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Fewer schools days mean less time for CCSS preparation

WEDNESDAY, APRIL 24, 2013 10:07 AM

With the current academic year coming to a close, officials from school districts across the country are in the process of planning the 2013-2014 academic year. As school systems' implementation deadlines for the Common Core State Standards (CCSS) approach, it is vital that educators have enough time to prepare for the CCSS.

As a result, many school districts are making decisions that could either help or endanger educators' level of preparedness for the new Standards. For example, Washington's Everett Public Schools district is considering changes to its daily schedule due to rising transportation costs, the Snohomish County Tribune reported. This move would see some elementary schools start between 10 and 20 minutes later. Students would get out of school later in the afternoon, so the amount of time they spend learning would not be disrupted.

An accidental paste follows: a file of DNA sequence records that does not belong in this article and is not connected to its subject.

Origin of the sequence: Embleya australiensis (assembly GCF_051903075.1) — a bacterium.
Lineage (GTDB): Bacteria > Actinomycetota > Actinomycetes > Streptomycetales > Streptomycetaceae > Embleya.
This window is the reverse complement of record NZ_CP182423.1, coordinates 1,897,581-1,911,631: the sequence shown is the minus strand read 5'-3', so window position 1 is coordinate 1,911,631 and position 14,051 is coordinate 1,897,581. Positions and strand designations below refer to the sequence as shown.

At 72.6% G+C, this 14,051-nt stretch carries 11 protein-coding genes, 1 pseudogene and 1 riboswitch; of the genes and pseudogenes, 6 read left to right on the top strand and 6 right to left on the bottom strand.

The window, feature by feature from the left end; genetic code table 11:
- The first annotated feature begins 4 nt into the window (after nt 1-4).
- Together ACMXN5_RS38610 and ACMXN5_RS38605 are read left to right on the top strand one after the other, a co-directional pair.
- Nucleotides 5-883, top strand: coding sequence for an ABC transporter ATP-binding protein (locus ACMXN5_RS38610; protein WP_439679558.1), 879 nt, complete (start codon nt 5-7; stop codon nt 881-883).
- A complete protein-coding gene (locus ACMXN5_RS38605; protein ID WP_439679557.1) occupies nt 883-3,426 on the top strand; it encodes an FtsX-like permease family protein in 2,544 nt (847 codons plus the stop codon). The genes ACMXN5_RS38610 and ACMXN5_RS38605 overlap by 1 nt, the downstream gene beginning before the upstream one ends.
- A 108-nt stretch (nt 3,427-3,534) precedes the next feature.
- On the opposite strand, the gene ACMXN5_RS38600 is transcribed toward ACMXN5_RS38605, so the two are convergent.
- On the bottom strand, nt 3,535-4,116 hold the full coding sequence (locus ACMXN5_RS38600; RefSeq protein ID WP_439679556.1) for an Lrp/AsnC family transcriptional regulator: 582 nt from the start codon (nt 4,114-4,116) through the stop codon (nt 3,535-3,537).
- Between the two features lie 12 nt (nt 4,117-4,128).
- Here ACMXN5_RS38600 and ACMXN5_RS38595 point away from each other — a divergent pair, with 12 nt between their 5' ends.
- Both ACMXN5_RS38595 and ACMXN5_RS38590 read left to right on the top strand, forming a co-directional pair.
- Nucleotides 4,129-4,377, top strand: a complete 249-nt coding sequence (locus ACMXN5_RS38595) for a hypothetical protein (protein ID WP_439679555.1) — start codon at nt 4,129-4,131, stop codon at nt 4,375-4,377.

Unfortunately, students could be directly affected if officials at the Salem-Keizer Public Schools in Oregon decide to make budget cuts that translate to fewer days in the academic year, the Statesman Journal reported. The current academic year includes six fewer school days than usual, and the idea of even less time has many concerned.

What is especially troubling is the fact that fewer school days translates to less time to prepare for the CCSS. With this in mind, school officials need to decide whether they are making decisions that will provide students with the best chance at achieving academic success.